Feb 282006

Agile Marketing

Agile Marketing

As I wrote about last week, Return Path has been using the Agile Development methodology and Rally Software as our product development framework for about a year now.  It’s worked so well for us, that the concepts, and even the tools, have started to spread virally to other parts of our business.

About two months ago, I took over our marketing department as interim CMO.  Our marketing efforts have become increasingly complex in the last year or so as we’ve grown and added multiple new product lines, and as a result, the demands on our relatively small department were becoming unmanageable.  As I wrote about a couple years ago, Marketing is like French Fries — you can always consume just a little bit more of it — and we were really feeling the strain on our marketing team.

As I thought about the challenges that faced our marketing efforts, they reminded me a lot of the challenges that faced our product development efforts before we implemented Agile/Rally for those teams.  Multiple external and internal stakeholders with competing priorities.  Poor communication.  Needing to be nimble and agile in a process that has some inherent long lead-time items.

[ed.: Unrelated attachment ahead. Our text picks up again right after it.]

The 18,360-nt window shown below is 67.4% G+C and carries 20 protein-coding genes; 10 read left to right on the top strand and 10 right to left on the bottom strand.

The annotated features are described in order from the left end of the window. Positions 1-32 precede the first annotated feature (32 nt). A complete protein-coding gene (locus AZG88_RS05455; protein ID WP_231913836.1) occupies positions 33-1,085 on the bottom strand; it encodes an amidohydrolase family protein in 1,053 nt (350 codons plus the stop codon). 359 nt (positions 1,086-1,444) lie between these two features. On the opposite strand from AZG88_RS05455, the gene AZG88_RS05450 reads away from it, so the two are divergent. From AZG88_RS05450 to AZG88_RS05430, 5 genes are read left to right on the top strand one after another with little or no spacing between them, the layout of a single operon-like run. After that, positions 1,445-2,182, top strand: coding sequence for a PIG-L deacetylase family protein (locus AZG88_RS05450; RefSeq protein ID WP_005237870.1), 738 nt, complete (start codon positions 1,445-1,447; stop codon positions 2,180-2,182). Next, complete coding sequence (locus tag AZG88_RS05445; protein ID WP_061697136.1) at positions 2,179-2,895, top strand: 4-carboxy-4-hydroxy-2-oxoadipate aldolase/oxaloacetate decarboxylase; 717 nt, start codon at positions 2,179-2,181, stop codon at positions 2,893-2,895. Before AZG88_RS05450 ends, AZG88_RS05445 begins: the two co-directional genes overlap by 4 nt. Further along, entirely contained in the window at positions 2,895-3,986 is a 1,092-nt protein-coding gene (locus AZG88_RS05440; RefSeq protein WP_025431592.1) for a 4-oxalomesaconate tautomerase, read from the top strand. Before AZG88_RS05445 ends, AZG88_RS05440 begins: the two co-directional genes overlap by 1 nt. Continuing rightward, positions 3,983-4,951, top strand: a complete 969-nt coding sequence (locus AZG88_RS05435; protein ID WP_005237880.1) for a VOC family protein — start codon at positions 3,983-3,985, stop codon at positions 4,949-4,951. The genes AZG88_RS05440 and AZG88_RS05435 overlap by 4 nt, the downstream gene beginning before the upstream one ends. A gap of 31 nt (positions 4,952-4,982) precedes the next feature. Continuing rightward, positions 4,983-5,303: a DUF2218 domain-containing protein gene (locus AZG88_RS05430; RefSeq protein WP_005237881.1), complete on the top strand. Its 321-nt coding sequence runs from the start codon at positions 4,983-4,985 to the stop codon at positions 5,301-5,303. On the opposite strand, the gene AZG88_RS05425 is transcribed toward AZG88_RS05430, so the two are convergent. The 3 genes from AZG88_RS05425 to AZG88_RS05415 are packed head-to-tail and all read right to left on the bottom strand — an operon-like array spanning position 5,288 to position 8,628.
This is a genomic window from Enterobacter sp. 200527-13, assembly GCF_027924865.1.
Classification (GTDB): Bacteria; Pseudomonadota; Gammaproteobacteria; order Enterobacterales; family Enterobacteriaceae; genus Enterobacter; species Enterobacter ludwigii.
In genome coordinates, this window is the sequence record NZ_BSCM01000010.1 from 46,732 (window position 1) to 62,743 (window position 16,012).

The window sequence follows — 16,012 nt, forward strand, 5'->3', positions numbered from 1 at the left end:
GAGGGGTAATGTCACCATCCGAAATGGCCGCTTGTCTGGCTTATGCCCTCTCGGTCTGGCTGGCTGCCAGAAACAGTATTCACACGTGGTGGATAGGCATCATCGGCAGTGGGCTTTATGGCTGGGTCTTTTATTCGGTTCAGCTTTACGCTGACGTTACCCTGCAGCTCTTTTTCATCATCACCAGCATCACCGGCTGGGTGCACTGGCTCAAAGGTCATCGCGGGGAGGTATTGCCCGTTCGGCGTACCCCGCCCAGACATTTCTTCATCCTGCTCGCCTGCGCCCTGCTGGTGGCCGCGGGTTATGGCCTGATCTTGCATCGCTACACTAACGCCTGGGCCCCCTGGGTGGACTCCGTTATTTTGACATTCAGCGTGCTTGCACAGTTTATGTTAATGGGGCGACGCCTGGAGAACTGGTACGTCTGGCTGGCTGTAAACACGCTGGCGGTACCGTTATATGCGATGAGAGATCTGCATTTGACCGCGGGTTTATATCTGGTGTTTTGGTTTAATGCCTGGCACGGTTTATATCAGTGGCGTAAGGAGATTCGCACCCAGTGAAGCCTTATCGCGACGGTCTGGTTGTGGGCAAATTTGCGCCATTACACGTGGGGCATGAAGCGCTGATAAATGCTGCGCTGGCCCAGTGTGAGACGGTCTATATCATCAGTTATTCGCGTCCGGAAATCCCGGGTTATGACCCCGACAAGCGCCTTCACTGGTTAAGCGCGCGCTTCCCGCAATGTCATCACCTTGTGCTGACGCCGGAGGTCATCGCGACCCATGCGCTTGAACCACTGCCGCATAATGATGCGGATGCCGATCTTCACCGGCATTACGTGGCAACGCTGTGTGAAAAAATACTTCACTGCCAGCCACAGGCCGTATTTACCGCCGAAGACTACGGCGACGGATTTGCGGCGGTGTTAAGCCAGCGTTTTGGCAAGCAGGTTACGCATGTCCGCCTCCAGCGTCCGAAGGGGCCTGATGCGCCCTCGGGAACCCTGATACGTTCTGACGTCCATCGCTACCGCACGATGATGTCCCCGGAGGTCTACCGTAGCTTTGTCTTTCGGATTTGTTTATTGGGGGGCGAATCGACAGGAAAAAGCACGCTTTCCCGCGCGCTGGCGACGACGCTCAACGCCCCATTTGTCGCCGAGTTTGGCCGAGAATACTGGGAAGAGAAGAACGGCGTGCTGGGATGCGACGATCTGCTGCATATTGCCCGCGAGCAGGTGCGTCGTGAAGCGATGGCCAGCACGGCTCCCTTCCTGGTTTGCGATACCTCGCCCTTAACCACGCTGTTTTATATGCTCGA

So we tried an experiment — we tried implementing Agile Marketing.  We have learned a lot in the past couple of months and have adapted the processes a little bit to the needs of marketing, but our marketing planning, execution, and feedback cycles now look an awful lot like our engineering ones.  After one week struggling with an Excel spreadsheet, macros, and conditional formatting, we even decided to try using Rally to run our process, even though some if its terms and functionality are really designed for software development.

We now plan marketing in six-week “releases,” each of which has 1-2 core themes and a planning session up front with our head of sales and business GMs.  Each release has two, three-week “iterations” where we do mid-course corrections and track our marketing team members’ utilization on projects very deliberately in Rally.  Stakeholders can always go into Rally at any time and enter a “feature request” for a new marketing project, which we will schedule in at the next iteration.  The marketing team has a daily stand-up to review progress and identify roadblocks.  And we still have enough slack in the system that we can handle a couple of last-minute opportunistic items (love those French Fries) which invariably come up.